Poems, Imitations & Translations


Ovid in Otherworld (2006)

The Latin poet Ovid – famous for such bestsellers as How to Pick Up Girls, How to Get Rid of Girls Once You’ve Picked Them Up, Love-letters of Famous Celebrities, not to mention his twin epic poems Feasts and Changes – was sent into exile in the year AD 8. He spent the last decade of his life in a tiny settlement called Tomis in the barbarous wolf-haunted forests around the Black Sea. Nobody knows why. He wrote begging letters to everyone he knew, in power or out of it, but something he’d either done or said (he speaks in one of the letters of “a poem and an error”) had angered the Emperor Augustus. The next Emperor, Tiberius, did not reverse the decision.

Augustus’s decision to exile the tender, fun-loving poet to the most distant regions of his empire has been debated, speculated about, and imaginatively recreated ever since. Poems, novels, dramas and films about it abound. In the latest of these, my own novel EMO (Titus Books, 2008), I translate (or rather adapt) a number of Ovid’s own poems from the Black Sea – known collectively as the Tristia, or Sad Poems – and parallel them with more modern experiences of exile.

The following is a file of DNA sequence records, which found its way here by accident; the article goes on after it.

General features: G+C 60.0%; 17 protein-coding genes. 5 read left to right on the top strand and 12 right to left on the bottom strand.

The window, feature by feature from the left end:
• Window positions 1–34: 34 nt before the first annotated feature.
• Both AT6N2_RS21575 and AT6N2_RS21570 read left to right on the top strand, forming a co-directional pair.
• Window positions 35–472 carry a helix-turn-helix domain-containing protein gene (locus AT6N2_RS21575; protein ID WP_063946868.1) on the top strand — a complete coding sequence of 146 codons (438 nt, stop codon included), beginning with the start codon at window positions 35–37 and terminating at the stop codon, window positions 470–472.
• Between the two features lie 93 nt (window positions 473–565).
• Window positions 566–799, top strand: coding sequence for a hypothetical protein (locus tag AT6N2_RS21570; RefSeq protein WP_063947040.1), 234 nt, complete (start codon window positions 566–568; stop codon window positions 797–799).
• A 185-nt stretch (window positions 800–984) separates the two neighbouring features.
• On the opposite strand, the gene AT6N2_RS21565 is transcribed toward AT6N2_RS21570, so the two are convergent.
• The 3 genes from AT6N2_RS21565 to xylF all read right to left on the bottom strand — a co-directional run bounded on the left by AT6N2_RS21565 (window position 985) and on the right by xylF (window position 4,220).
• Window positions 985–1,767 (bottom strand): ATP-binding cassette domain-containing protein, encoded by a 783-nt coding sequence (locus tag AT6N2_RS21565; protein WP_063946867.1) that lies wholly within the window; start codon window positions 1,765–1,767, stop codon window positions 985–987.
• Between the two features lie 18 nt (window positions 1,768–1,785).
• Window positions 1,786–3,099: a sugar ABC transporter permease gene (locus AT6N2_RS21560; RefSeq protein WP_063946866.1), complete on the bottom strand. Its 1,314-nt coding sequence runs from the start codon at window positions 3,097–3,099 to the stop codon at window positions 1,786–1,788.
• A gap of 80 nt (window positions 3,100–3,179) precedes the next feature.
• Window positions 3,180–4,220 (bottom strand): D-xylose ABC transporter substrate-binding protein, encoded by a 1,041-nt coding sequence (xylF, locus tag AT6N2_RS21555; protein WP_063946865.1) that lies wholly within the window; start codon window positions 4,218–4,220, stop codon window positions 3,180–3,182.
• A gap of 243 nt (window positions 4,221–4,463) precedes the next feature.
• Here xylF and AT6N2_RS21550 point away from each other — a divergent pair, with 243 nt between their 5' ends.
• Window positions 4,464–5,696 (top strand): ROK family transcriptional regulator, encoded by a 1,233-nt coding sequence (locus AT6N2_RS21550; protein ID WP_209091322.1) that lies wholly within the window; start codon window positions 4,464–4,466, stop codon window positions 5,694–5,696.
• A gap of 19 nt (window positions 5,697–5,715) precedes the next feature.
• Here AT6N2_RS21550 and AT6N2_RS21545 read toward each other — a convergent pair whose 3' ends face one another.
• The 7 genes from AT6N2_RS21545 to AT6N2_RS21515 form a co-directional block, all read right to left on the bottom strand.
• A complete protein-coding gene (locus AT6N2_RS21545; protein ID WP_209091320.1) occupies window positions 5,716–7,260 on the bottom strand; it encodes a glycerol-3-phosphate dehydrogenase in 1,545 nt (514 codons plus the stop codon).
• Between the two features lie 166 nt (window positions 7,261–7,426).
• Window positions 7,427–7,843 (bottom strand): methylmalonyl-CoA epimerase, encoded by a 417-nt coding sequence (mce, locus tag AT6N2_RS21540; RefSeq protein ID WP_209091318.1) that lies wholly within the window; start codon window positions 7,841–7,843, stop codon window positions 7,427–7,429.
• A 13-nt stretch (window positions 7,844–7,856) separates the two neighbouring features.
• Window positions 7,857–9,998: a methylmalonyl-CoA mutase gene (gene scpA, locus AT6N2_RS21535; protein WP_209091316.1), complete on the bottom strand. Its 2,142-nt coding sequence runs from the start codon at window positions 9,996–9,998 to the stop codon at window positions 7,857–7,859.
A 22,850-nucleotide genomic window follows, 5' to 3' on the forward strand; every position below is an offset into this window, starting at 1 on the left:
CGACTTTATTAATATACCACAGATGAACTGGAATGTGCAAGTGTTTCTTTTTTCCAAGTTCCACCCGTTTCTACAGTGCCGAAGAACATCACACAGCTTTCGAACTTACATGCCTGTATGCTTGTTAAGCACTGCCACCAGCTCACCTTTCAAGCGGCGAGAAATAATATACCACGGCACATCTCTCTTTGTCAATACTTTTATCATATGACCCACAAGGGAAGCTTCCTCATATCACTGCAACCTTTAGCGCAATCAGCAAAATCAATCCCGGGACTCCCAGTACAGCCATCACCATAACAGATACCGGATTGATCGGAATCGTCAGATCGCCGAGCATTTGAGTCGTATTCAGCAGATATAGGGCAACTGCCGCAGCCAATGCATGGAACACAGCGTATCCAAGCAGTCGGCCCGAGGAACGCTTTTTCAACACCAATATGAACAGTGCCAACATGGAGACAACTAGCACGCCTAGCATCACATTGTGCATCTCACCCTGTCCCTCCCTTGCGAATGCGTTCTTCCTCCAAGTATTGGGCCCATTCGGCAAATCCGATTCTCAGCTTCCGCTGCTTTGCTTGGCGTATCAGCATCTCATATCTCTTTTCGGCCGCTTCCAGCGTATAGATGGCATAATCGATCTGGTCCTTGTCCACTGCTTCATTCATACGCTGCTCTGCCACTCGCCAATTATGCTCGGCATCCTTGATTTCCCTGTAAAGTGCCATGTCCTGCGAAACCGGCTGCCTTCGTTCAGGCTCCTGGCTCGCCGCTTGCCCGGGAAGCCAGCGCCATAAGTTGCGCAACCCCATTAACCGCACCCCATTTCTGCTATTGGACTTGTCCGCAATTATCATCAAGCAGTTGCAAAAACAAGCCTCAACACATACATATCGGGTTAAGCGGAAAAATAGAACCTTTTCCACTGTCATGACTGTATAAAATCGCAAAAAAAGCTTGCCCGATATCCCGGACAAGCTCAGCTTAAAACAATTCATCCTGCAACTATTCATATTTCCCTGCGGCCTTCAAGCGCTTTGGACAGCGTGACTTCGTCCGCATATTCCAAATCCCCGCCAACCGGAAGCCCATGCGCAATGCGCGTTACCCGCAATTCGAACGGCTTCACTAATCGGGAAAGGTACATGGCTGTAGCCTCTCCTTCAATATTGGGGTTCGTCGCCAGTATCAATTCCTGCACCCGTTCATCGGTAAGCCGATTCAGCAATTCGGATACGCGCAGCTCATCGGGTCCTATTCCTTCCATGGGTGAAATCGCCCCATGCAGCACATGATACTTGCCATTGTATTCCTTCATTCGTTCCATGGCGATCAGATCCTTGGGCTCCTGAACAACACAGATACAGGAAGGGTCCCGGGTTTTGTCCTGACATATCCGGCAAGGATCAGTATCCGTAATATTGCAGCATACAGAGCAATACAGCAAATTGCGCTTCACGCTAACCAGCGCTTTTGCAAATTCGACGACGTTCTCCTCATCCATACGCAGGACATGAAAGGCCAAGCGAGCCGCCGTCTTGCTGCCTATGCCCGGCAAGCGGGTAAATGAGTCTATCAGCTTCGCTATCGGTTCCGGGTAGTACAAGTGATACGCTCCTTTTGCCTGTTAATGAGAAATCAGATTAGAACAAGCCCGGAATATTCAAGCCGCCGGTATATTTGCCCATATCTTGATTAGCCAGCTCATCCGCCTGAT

In the end, who was victorious in this ideological struggle between Power and Poetry? Ovid’s letters from exile have been seen by many commentators as cowardly – unworthy of his role as anointed successor to the Imperial apologist Virgil. Others read his work as more subversive, the honestly-reported experiences of a city sophisticate faced with a reality unthinkable to his blasé audience back home. For Ovid read Pablo Neruda or Osip Mandelstam, for Augustus Stalin or General Pinochet, and I imagine his case may start to come into better focus.


[Jack Ross: "Tower at Český Krumlov" (2004)]

1 comment:

Jojo P. said...

Love the story. Struggling about power and poetry.